Some of us in the Global South feel uncomfortable when the language and attitude of strategists of evangelism reflect more the style of such rugged pioneers than the style of Jesus.

Mission in Context
The contributions from the Global South in the Lausanne movement have also emphasized the need to take seriously the context of mission and evangelism. Issues such as culture, education of leaders, spiritual conflict, and persecution were addressed in paragraphs ten to thirteen of the Lausanne Covenant with due regard to context. The need was recognized for an evaluation of the social, ideological, and spiritual struggles that surround and condition the missionary enterprise in order to design a relevant type of discipleship for our own times.

There are no standard formulas that may be used for a valid communication of the gospel. The truth of Jesus Christ has to be expressed in response to the situation of the evangelist. Joseph D´Souza, a mission leader from India, writes,

It is quite obvious that Indian missions will have to chart their own course and come out of the shadow of imported ideas and ways of working. We need to stay true to the foundational gospel principles of regeneration, reconciliation, and redemption. Our own Christian communities need transformation first. We must not be pressurized by the “hurry up” mentality of our own day and go in for short-term results, statistics, and decisions of which we have had many millions.16

This is also forcefully stated by Kwame Bediako, an African theologian from Ghana who offers us an analysis of the sacralization of power that takes place in African societies and the need to affirm the Lordship of Christ in a meaningful way within that context. He concludes,

All Christian churches in Africa exist in contexts of religious pluralism and, in such contexts, they will have to learn to continue to worship God and his Christ, witness to the gospel, learn to survive in joy, and strive for peace and justice and democratic freedom for all.17


1. Stott, John, ed. 1996. Making Christ Known. Grand Rapids, Michigan, USA: Eerdmans.

2. Claydon, David, ed. 2005. A New Vision, A New Heart, A Renewed Call. Pasadena, California, USA: William Carey Library. Three volumes.

3. All Lausanne Occasional Papers are available at: www.lausanne.org.

4. For a brief summary, see my 2000 article “Evangelical Missiology: Peering into the Future at the Turn of the Century.” In Global Missiology for the 21st Century: The Iguassu Dialogue. ed. William D. Taylor. Grand Rapids, Michigan, USA: Baker-WEF, 101-120.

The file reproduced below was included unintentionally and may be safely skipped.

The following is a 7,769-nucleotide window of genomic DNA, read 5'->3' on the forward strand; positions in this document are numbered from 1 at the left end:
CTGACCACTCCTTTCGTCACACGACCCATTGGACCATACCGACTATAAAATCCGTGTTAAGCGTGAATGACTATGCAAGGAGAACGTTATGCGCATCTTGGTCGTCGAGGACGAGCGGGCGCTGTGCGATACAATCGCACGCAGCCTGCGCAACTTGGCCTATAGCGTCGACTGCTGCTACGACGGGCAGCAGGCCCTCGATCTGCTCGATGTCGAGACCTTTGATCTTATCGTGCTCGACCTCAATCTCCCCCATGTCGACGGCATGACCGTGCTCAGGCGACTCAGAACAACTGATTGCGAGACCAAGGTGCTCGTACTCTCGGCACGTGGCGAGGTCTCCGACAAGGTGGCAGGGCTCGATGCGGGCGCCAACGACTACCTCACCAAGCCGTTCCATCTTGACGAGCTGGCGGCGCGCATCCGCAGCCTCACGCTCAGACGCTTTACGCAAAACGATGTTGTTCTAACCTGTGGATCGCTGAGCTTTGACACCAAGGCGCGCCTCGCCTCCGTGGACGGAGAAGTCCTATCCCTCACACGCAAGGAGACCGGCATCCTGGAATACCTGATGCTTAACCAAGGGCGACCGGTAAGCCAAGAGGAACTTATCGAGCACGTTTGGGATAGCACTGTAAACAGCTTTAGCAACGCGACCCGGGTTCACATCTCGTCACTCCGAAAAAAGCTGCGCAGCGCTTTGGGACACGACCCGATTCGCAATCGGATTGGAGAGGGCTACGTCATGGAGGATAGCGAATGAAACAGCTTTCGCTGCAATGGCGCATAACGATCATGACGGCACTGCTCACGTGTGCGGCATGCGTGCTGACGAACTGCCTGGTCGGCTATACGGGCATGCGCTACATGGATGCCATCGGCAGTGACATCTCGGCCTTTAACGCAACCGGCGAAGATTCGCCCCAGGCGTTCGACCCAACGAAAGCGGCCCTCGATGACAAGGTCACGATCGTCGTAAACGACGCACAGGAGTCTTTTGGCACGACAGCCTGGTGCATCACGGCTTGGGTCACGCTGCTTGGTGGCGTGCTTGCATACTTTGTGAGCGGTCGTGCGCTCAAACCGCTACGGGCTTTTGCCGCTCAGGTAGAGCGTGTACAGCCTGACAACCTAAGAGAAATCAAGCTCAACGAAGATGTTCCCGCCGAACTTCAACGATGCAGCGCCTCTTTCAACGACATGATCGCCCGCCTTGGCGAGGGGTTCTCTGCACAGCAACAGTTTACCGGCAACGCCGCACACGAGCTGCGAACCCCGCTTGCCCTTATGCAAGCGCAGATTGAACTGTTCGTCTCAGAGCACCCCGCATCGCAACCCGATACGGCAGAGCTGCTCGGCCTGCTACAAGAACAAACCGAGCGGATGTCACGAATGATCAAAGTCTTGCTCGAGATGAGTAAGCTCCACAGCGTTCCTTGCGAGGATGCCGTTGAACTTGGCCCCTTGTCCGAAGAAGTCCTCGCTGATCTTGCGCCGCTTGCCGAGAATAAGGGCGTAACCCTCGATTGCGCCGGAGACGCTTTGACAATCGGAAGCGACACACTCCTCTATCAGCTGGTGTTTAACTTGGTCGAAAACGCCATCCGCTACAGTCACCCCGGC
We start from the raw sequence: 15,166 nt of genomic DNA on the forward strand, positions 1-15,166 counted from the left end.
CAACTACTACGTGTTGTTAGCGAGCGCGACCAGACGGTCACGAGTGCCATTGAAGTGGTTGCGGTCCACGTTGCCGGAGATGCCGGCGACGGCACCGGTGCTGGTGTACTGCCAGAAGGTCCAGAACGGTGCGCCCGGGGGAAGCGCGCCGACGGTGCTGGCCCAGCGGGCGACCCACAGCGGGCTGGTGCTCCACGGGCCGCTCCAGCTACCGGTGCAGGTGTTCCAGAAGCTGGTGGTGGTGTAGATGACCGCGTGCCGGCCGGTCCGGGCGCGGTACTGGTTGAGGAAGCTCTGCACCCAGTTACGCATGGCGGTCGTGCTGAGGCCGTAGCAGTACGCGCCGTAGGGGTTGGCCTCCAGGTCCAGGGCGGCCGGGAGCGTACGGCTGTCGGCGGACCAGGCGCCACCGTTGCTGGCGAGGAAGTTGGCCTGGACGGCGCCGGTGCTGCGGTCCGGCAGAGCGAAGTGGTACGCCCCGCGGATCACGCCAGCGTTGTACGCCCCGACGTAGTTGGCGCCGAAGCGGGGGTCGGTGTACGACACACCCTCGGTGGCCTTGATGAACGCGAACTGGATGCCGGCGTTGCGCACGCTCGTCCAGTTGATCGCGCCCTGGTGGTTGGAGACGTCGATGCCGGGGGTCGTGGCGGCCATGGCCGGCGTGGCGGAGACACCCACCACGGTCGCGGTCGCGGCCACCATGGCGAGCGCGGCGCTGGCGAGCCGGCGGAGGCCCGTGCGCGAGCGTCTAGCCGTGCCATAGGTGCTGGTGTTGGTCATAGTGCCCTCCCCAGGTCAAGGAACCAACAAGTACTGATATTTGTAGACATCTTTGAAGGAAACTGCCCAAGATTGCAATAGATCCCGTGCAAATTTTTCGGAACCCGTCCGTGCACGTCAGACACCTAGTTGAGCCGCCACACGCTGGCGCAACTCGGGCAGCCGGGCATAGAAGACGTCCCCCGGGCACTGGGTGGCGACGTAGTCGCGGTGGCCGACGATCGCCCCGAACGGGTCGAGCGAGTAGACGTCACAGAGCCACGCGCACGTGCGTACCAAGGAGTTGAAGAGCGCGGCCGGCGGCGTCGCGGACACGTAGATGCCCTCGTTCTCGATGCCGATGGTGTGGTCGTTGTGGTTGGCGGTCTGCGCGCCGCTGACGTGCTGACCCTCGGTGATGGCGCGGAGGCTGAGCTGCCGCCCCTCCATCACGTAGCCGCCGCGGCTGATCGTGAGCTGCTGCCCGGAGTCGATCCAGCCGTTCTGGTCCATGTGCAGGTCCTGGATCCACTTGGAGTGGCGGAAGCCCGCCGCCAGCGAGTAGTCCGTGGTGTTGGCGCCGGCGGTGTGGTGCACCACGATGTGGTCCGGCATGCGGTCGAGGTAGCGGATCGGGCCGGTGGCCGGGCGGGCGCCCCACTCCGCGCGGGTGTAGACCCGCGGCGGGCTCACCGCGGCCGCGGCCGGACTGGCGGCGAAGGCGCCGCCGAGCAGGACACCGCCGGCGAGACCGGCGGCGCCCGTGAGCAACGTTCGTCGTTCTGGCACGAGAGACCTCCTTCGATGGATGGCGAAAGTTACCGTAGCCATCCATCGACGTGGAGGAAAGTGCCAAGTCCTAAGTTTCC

5. My paper was published by Evangelical Missions Quarterly and later became a chapter in the 1972 book Is Revolution Change? ed. Brian Griffiths. London: InterVarsity Press.

6. Fernando, Ajith. 2000. “Jesus: The Message and Model for our Mission.” In Global Missiology for the 21st Century. Ed. William D. Taylor. Grand Rapids, Michigan, USA: Baker, 207-222.

7. Ibid, 261-263.

8. Padilla in Claydon, 2005. Vol I, 216-231.

9. Escobar, Samuel. 1994. “The Search for a Missiological Christology in Latin America,” In Emerging Voices in Global Christian Theology. Ed. William A. Dyrness. Grand Rapids, Michigan, USA: Zondervan, 199-227.

10. Ramachandra, Vinoth. 1996. The Recovery of Mission. Grand Rapids, Michigan, USA: Eerdmans, 181. The section from which I quote is actually the concluding section of the book. The first part is a masterful study of some contemporary Asian theologians from an evangelical perspective.

11. Ibid, 203.

12. Ibid, 273.

13. Ibid, 278.

14. Fernando. 2000, 214.

15. Ibid.

16. D´Souza, Joseph. “The Indian Church and Missions Face the Saffronization Challenge.” In Taylor, op.cit., 400.

17. Bediako, Kwame. 1995. Christianity in Africa: The Renewal of a Non-Western Religion. Edinburgh: Edinburgh University Press—Orbis.

Samuel Escobar was born in Peru and ministered in Latin America under the International Fellowship of Evangelical Students. He was chair of missiology at Palmer Theological Seminary in Pennsylvania, USA. He spoke at Lausanne 1974 and was a member of the committee that drafted the Lausanne Covenant. Presently he lives and teaches in Spain.